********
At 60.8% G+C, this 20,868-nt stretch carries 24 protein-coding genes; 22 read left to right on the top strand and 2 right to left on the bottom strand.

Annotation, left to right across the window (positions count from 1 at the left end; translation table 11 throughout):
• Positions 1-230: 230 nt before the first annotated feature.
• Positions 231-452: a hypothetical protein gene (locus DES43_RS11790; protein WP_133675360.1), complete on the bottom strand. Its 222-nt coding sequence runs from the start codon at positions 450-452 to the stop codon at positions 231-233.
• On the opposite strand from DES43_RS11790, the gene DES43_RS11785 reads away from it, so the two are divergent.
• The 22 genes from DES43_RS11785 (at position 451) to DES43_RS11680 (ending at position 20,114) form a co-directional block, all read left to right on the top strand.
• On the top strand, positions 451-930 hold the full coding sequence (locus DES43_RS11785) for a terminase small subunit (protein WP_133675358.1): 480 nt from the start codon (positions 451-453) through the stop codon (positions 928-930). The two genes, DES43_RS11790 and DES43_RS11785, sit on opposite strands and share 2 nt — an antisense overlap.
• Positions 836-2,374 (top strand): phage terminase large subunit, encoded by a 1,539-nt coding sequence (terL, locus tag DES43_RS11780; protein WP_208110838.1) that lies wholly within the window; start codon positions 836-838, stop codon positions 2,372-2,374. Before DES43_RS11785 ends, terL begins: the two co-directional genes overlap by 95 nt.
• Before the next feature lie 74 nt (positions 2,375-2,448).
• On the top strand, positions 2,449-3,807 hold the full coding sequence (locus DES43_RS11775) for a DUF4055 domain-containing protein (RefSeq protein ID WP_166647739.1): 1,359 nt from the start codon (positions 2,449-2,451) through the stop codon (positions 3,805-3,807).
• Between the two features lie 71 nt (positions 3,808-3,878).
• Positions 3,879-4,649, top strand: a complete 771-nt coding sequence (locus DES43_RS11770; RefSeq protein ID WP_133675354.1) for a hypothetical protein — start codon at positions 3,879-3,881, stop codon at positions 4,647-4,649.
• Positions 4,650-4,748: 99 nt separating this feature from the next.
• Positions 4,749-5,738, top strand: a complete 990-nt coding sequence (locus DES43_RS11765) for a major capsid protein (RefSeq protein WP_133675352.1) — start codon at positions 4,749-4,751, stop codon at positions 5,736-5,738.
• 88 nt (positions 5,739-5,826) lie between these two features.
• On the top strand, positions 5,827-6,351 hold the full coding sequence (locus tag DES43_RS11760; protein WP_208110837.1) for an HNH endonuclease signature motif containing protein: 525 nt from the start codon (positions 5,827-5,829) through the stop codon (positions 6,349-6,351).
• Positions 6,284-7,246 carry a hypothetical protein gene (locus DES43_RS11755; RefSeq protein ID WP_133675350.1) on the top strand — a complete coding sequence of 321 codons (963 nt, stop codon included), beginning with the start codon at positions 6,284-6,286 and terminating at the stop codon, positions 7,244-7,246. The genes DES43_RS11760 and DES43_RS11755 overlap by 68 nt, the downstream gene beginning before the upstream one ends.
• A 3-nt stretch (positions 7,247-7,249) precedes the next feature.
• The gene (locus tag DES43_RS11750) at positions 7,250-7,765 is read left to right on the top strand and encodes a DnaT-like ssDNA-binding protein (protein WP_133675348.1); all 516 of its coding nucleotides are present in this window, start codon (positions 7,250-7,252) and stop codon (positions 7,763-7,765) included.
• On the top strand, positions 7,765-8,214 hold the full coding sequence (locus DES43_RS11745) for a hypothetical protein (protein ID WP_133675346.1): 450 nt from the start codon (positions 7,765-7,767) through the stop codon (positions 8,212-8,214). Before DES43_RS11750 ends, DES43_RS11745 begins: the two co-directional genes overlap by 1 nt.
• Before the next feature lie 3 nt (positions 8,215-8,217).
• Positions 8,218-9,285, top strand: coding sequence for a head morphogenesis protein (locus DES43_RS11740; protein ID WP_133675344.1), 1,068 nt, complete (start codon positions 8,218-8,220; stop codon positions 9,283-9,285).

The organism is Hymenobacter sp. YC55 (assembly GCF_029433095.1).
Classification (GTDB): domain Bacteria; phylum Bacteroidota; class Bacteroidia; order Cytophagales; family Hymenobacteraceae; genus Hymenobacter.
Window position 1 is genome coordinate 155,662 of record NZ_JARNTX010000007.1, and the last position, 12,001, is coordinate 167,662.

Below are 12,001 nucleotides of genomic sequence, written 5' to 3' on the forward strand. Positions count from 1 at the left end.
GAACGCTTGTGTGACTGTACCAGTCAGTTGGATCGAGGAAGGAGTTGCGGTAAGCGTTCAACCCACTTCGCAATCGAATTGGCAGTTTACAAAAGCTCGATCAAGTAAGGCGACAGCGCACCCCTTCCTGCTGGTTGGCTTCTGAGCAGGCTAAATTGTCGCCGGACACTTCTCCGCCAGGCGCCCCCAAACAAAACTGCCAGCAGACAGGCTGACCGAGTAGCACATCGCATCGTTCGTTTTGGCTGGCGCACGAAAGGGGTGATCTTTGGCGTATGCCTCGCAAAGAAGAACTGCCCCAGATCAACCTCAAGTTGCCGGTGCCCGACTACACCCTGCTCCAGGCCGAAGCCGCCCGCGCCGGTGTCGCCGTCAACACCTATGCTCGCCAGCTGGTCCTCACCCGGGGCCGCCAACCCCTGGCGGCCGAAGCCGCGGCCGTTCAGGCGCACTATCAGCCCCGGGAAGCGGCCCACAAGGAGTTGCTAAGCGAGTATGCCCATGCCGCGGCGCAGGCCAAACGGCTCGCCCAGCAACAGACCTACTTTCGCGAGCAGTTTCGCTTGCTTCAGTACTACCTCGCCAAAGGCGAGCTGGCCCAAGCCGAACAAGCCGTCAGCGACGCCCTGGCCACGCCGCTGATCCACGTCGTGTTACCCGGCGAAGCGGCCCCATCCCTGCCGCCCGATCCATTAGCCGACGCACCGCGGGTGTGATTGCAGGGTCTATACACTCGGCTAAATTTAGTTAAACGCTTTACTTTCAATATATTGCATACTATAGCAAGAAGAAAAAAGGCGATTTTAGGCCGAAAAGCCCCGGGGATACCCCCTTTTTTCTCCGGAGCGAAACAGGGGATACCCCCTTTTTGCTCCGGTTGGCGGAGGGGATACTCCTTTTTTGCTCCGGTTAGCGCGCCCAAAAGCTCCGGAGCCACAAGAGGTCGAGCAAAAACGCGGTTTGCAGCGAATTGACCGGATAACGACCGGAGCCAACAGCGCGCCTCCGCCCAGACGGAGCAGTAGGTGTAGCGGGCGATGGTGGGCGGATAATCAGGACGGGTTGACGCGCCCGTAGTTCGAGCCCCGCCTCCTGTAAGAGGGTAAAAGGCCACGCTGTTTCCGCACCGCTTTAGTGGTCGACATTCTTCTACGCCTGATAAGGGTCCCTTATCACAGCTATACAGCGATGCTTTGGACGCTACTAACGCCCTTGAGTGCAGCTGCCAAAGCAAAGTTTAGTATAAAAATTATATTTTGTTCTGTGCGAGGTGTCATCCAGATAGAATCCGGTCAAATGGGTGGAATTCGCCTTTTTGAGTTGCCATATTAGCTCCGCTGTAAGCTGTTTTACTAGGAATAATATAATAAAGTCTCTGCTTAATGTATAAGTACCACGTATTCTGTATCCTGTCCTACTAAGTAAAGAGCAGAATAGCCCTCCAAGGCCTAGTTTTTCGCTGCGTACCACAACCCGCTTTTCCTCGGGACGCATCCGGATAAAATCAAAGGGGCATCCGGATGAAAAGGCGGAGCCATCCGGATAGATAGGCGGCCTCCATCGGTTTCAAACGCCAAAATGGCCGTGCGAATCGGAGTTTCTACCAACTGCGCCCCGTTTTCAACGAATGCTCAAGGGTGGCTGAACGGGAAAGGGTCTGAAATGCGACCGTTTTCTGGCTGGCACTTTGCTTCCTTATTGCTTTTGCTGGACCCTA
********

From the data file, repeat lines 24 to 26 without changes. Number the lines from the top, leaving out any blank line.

Classification (GTDB): domain Bacteria; phylum Bacteroidota; class Bacteroidia; order Cytophagales; family Hymenobacteraceae; genus Hymenobacter.
Window position 1 is genome coordinate 155,662 of record NZ_JARNTX010000007.1, and the last position, 12,001, is coordinate 167,662.

Below are 12,001 nucleotides of genomic sequence, written 5' to 3' on the forward strand. Positions count from 1 at the left end.